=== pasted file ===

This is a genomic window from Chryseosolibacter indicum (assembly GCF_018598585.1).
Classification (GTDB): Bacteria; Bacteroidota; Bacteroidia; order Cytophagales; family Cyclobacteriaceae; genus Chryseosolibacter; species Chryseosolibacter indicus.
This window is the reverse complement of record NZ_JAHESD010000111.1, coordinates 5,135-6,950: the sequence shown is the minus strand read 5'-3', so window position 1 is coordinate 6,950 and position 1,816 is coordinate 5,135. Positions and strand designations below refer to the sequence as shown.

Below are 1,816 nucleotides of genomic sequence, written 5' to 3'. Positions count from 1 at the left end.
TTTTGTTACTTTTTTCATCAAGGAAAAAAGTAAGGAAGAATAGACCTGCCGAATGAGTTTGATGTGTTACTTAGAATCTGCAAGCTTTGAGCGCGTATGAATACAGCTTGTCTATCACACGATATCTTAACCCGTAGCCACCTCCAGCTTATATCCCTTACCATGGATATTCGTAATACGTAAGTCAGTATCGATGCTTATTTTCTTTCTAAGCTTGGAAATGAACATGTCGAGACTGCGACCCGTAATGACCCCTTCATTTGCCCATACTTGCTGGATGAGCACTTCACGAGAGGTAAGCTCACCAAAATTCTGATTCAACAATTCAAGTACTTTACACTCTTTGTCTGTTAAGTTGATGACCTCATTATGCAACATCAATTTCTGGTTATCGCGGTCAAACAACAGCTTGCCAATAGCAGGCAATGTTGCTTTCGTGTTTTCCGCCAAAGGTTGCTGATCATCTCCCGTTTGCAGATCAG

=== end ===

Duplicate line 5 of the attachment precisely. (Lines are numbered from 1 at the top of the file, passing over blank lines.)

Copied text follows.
TTTTGTTACTTTTTTCATCAAGGAAAAAAGTAAGGAAGAATAGACCTGCCGAATGAGTTTGATGTGTTACTTAGAATCTGCAAGCTTTGAGCGCGTATGAATACAGCTTGTCTATCACACGATATCTTAACCCGTAGCCACCTCCAGCTTATATCCCTTACCATGGATATTCGTAATACGTAAGTCAGTATCGATGCTTATTTTCTTTCTAAGCTTGGAAATGAACATGTCGAGACTGCGACCCGTAATGACCCCTTCATTTGCCCATACTTGCTGGATGAGCACTTCACGAGAGGTAAGCTCACCAAAATTCTGATTCAACAATTCAAGTACTTTACACTCTTTGTCTGTTAAGTTGATGACCTCATTATGCAACATCAATTTCTGGTTATCGCGGTCAAACAACAGCTTGCCAATAGCAGGCAATGTTGCTTTCGTGTTTTCCGCCAAAGGTTGCTGATCATCTCCCGTTTGCAGATCAG